Course and Program Share Network
Section 3333.90 of the Ohio Revised Code requires the Department of Higher Education (DHE) to establish a course and program sharing network that allows Ohio’s public colleges and universities and adult career centers to share curricula for existing courses and academic programs with one another. The purpose of the network is to increase course and program availability across the state and to avoid unnecessary duplication.
Course and program sharing is an academic collaboration to practice efficiency that provides the opportunity for credit to be more accessible and affordable while improving the quality of the curricula. Establishing new academic or training programs is often expensive and time consuming, particularly when striving to meet student demands or local industry needs in a timely fashion. The network allows two or more campuses to work in collaboration to deliver programming that specifically addresses business and/or industry needs and to meet those needs efficiently.
DHE defines course and program sharing as the delivery and management of curriculum offered between two or more campuses. The “home” campus is where the student receives his/her degree or certificate, and the “host” campus is the collaborating school where a student takes a course outside of his/her home campus. Courses and programs are shared via agreements established between the campuses.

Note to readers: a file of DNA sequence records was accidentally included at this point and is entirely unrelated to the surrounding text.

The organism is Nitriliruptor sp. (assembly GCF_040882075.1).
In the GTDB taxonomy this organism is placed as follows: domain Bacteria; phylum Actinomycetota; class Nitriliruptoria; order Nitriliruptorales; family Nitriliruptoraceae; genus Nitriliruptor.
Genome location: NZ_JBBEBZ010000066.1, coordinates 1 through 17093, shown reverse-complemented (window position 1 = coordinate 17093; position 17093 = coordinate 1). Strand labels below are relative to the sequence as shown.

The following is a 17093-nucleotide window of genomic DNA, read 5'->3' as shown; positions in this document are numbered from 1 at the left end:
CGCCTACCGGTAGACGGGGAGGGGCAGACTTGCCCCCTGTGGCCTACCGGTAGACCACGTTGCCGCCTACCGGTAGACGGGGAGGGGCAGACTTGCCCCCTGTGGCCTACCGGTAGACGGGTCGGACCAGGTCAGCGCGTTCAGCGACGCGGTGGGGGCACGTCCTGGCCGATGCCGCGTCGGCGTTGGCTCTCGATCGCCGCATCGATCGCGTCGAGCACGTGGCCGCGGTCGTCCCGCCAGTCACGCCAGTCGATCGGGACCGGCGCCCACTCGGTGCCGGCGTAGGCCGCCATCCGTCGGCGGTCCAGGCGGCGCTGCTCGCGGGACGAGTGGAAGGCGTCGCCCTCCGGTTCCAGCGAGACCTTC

There are a number of tools and examples used in an effort to be successful in sharing courses and programs. The following are real-life program sharing tools and resources that Ohio’s campuses are using to implement this practice. For more information about the course and program sharing network, contact Sara Molski at email@example.com.
Examples of tools and resources:
- Consortium Financial Aid Agreements
- Curriculum Sheets
- Miscellaneous tools and resources
- FERPA Forms:
The Ohio Department of Higher Education’s Innovation Grant program supports institutional collaboration and encourages Ohio’s colleges and universities to partner together to bring about educational excellence and economic efficiency throughout the state in order to stabilize or reduce student tuition rates at institutions of higher education.
Many Ohio universities have partnerships that allow students to start their degree at a less-expensive community college and finish it on a main university campus.
A list of these low-cost pathways is below. Click on the hyperlinks under "Name of Program" to learn more about a specific university/community college partnership. The videos at the bottom of the screen will give you quick snapshots of different programs from around the state.
Shared Services / Co-located Campuses
The Task Force for Creating Opportunities for Shared Governance on Co-Located Campuses, created under Sub HB 391 and hereinafter called the “Task Force,” was charged with creating a model of shared governance for co-located campuses. A co-located campus is one in which a community college and regional branch of a four-year institution of higher education are located on the same or adjoining campuses. The committee strived to determine “best practices” and determined that collaboration is driven by leadership and can ultimately benefit students and the institutions themselves. Essentially, collaboration results in shared governance. Co-located campuses provide “best practices” in collaboration and shared services that should be models for other higher education institutions.